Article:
Ryan Crouser’s farthest shot put in history doesn’t count as world record

Ryan Crouser

Two-time Olympic champion Ryan Crouser‘s 23.38-meter shot put from February, the farthest throw in history, is not being recognized as a world record.

Crouser’s throw, farther than his world indoor record of 22.82 meters, has not been ratified for record purposes by World Athletics because the indoor shot put ring in Pocatello, Idaho, was too large and the landing area was too downhill from the ring.

A World Athletics spokesperson said that the facility was not certified. The ring was found after a post-competition survey report through USA Track and Field to not be in compliance with World Athletics rules.

From a World Athletics spokesperson on Tuesday:

  1. The diameter of the circle was larger at every measuring point than the allowed. (Allowed range: 2.130-2.140. Actual measured size was: 2.161-2.188).
  2. The downward inclination of the landing area was more than the allowed at every measuring point between 10m and 25m. The meaning of TR32.11 (“The maximum overall downward inclination of the landing sector, in the throwing direction, shall not exceed 1:1000 (0.1%)”) is that the allowable sloping is 1mm per each metre, that is 1cm per every 10m. When the level of the middle of the circle is taken as the datum (0.000m), the level of the landing sector at 10m can be no more than 10mm lower than that (was reported as 42mm lower at the lowest point of the 10m arc), at 15m no more than 15mm lower (was 44mm lower), at 20m no more than 20mm lower (was 47mm lower), at 25m no more than 25mm lower (was 47mm lower).

Crouser’s 23.38-meter throw is listed on his World Athletics biography page, but not on the lists of the world’s farthest throws this year and all-time. The throw was also one centimeter farther than Crouser’s outdoor world record from 2021.

On his bio page, his win at the February meet with a 23.38-meter throw has the abbreviation IRM next to it, indicating an irregularity.

More than a week ago, Crouser said he was confused by the ruling in an Instagram comment on a post indicating that the throw would not count as a world record because the throwing circle created too much of a downhill to the landing area.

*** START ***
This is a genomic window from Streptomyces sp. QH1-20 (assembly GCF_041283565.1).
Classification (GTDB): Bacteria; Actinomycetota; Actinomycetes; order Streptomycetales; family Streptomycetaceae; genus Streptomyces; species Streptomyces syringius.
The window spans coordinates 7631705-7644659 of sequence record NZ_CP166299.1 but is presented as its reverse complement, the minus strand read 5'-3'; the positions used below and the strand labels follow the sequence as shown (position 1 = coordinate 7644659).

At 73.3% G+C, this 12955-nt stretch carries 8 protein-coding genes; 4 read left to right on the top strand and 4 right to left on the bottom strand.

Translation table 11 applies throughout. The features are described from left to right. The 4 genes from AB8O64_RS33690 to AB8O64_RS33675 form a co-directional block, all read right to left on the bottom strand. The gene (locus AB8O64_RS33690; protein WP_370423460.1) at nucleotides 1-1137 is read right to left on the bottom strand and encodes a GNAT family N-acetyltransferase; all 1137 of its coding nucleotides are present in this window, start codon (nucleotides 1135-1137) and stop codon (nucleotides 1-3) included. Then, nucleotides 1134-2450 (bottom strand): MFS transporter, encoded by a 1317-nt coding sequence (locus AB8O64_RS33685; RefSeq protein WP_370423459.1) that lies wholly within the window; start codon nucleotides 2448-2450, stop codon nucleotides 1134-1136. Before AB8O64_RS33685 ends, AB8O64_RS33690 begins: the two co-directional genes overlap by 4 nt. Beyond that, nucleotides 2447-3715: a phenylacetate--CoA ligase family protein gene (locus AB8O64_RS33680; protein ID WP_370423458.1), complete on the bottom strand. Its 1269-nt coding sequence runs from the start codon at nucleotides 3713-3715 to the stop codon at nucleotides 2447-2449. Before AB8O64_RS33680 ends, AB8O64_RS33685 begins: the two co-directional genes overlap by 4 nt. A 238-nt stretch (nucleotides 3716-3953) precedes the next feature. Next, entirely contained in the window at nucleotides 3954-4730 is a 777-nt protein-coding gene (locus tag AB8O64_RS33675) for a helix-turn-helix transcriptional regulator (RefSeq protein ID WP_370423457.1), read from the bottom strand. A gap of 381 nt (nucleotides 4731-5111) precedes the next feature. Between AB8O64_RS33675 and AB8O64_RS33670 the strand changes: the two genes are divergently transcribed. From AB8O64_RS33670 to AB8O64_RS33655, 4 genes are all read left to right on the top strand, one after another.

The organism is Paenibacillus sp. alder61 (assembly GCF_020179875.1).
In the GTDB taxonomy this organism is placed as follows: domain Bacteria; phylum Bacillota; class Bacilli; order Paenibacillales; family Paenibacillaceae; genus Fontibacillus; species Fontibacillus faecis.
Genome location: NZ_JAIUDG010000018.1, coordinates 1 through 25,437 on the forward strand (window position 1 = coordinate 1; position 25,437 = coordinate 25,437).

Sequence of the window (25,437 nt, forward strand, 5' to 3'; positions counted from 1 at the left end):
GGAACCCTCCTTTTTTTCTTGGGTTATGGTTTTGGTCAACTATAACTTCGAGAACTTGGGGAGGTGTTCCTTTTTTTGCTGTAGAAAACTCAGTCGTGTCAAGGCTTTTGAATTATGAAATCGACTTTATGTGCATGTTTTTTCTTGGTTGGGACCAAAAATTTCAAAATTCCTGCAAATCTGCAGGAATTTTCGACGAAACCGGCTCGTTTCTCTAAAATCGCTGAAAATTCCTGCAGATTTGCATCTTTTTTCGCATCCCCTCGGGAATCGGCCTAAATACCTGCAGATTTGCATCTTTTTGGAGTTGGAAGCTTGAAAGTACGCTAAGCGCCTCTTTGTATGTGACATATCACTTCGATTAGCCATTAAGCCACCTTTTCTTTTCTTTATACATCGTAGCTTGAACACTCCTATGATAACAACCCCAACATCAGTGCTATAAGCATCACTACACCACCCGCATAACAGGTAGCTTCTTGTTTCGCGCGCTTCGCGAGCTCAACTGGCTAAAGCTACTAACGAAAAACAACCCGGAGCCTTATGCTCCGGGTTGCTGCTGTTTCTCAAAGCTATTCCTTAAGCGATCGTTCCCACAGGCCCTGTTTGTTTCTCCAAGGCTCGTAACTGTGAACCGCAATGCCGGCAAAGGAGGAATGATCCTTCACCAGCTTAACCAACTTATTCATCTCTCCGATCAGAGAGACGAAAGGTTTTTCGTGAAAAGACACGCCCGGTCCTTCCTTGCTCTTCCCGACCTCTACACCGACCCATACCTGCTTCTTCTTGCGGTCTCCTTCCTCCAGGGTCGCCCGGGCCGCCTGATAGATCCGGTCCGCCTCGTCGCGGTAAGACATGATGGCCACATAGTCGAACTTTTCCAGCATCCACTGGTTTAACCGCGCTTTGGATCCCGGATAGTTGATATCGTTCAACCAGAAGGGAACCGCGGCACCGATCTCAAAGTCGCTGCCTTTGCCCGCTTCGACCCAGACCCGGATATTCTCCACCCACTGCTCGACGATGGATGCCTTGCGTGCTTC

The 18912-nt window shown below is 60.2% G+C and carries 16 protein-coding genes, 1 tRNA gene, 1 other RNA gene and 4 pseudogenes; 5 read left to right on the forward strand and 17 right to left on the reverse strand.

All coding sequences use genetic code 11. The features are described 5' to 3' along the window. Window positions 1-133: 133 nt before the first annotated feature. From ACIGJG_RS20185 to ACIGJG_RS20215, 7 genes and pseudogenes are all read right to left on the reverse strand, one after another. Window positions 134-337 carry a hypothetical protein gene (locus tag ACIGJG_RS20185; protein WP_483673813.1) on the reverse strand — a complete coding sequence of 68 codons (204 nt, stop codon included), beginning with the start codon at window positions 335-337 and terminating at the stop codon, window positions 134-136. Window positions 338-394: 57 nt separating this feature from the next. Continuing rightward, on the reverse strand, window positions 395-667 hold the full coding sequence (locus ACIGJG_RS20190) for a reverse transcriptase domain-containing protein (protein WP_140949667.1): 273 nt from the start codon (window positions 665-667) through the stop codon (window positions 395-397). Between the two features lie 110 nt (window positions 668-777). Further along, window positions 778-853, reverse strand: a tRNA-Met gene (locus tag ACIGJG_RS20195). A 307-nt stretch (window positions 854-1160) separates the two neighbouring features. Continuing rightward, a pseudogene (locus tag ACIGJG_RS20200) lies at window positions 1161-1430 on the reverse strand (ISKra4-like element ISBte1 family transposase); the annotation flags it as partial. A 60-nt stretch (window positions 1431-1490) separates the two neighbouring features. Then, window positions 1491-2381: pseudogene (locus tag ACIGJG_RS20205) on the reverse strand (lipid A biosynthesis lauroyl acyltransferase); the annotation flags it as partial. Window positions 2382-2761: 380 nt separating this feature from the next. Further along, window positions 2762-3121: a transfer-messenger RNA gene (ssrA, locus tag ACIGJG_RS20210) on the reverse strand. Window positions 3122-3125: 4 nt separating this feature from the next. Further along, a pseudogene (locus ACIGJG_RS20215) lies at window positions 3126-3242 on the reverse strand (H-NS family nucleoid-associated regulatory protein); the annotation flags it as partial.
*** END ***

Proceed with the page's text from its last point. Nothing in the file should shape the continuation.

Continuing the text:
“The ring was a 3/4” plywood on turf with rubber matting around but not under it,” Crouser posted. “The rule is 1:1000 for a level field meaning 1m drop at 1,000m or less is legal. 3/4inch=1.9cm=0.019m elevation of the ring following the 1:1000 rule gives 19m. So a throw under 19m would not count but 23m>19m so there is less than 1:1000 elevation change so legal under the WA rules.

“This isn’t a new issue, it’s the reason we have to put mats down to throw off a double plywood ring because then it is an 1.5” elevated ring and breaks the 1:1000 rule. So I really don’t understand where this ruling is coming from.”

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At the French Open, a Ukrainian mom makes her comeback

Elina Svitolina French Open

Ukraine’s Elina Svitolina, once the world’s third-ranked tennis player, is into the French Open third round in her first major tournament since childbirth.

Svitolina, 28, swept 2022 French Open semifinalist Martina Trevisan of Italy, then beat Australian qualifier Storm Hunter 2-6, 6-3, 6-1 to reach the last 32 at Roland Garros. France’s top player, fifth seed Caroline Garcia, or 56th-ranked Russian Anna Blinkova is next.

Her husband, French player Gael Monfils, finished his first-round five-set win after midnight on Tuesday night/Wednesday morning. Svitolina watched that match on a computer before going to sleep ahead of her 11 a.m. start Wednesday.

“This morning, he told me, ‘I’m coming to your match, so make it worth it,'” she joked on Tennis Channel. “I was like, OK, no pressure.

“I don’t know what he’s doing here now. He should be resting.”

FRENCH OPEN DRAWS: Women | Men | Broadcast Schedule